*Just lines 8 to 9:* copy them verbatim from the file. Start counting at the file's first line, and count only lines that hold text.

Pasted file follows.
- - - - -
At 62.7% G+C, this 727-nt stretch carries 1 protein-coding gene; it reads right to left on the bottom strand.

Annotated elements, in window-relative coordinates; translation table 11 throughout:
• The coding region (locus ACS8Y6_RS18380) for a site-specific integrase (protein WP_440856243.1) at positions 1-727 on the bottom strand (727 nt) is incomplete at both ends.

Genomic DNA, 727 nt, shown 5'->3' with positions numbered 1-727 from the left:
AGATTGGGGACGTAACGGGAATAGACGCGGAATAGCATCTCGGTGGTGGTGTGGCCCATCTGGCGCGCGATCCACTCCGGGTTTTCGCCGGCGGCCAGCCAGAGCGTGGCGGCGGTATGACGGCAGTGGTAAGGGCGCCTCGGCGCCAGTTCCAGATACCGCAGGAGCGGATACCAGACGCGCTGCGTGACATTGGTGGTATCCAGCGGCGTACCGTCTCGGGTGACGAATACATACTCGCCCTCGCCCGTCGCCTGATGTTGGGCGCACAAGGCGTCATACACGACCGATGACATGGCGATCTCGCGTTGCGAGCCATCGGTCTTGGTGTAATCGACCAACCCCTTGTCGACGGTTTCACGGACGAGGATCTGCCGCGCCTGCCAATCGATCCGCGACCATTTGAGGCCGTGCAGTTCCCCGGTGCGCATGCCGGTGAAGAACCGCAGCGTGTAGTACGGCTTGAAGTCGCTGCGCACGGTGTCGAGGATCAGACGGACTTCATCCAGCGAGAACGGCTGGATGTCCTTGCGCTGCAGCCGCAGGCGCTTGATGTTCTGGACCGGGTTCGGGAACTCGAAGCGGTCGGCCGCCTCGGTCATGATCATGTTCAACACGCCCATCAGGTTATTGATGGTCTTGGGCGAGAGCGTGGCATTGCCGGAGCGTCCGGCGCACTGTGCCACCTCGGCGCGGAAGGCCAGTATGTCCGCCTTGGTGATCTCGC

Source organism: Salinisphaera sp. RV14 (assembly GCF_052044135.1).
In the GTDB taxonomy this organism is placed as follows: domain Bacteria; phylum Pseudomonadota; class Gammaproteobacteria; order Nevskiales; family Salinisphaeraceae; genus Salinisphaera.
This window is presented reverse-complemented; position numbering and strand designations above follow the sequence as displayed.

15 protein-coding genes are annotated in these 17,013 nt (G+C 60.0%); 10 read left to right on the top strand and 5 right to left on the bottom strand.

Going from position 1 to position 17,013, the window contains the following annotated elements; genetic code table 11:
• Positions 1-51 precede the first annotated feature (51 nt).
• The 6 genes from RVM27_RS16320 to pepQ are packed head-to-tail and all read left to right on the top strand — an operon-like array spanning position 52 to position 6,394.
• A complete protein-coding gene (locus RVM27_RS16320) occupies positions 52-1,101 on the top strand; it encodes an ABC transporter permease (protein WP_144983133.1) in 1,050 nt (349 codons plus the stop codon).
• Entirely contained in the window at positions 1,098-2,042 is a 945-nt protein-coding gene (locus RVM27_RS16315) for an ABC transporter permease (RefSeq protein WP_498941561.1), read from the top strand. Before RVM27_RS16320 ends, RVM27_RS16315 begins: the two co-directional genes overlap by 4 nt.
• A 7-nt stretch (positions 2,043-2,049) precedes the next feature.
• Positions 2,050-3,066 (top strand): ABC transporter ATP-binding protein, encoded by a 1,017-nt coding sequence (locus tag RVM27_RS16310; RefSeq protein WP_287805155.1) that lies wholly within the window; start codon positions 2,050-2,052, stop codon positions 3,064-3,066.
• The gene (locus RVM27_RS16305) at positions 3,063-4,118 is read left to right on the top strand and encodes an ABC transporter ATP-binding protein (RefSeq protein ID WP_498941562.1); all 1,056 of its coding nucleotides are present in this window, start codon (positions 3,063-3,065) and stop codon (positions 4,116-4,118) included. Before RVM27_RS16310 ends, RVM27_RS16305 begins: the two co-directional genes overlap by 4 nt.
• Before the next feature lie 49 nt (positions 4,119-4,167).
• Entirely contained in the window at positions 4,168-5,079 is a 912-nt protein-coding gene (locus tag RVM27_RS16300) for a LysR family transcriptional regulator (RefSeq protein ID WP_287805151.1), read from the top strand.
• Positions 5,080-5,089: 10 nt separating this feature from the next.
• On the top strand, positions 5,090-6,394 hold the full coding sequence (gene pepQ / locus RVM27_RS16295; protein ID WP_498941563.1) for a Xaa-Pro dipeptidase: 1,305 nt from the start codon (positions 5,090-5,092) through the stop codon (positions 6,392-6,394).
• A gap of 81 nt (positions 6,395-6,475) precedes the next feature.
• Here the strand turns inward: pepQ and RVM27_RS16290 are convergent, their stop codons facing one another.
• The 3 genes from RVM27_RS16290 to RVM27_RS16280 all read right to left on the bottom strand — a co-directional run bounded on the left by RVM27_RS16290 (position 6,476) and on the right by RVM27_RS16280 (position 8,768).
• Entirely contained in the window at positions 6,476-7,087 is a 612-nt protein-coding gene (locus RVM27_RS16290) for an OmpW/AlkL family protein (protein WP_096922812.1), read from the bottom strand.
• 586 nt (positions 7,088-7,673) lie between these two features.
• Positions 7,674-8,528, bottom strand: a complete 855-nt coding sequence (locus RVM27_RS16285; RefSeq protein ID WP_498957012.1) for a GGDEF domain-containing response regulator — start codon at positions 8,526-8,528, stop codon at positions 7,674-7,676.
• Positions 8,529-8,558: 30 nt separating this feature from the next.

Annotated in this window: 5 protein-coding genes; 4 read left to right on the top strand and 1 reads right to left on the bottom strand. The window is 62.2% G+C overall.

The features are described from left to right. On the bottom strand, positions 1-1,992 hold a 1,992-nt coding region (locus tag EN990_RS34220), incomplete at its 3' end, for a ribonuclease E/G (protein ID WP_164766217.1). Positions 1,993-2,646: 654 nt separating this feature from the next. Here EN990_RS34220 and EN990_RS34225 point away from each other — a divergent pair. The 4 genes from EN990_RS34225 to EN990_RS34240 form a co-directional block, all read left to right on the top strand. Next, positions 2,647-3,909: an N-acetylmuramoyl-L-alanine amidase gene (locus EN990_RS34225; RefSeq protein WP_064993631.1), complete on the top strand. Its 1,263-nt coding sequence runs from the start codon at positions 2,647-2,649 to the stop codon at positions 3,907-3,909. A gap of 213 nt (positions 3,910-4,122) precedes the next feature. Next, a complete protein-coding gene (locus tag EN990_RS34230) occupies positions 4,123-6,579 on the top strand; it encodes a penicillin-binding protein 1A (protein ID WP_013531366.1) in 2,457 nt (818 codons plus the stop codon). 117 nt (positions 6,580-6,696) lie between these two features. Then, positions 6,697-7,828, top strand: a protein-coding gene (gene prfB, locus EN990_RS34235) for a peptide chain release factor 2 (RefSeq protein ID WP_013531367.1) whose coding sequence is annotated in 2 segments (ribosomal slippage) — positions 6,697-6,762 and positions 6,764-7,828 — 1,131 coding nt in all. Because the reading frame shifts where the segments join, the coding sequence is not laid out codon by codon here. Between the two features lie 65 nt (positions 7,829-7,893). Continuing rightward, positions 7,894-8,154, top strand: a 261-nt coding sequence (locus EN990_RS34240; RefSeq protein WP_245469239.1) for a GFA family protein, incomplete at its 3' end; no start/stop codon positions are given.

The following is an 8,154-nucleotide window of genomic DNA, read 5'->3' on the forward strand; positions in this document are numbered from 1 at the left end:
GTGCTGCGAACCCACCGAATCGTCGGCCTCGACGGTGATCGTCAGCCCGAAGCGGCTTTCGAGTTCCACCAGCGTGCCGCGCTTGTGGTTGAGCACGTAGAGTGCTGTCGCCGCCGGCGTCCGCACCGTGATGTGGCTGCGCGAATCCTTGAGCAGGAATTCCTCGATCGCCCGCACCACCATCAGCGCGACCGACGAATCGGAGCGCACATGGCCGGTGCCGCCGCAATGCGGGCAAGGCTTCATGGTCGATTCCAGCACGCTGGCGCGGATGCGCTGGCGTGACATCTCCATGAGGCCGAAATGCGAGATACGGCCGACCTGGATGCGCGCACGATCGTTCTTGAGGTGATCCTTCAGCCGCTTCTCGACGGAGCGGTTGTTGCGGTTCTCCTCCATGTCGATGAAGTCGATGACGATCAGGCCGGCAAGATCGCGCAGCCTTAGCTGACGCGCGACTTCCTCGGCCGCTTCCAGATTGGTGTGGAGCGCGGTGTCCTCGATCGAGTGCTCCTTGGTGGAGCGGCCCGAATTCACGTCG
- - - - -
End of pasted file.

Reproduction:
This window is presented reverse-complemented; position numbering and strand designations above follow the sequence as displayed.

15 protein-coding genes are annotated in these 17,013 nt (G+C 60.0%); 10 read left to right on the top strand and 5 right to left on the bottom strand.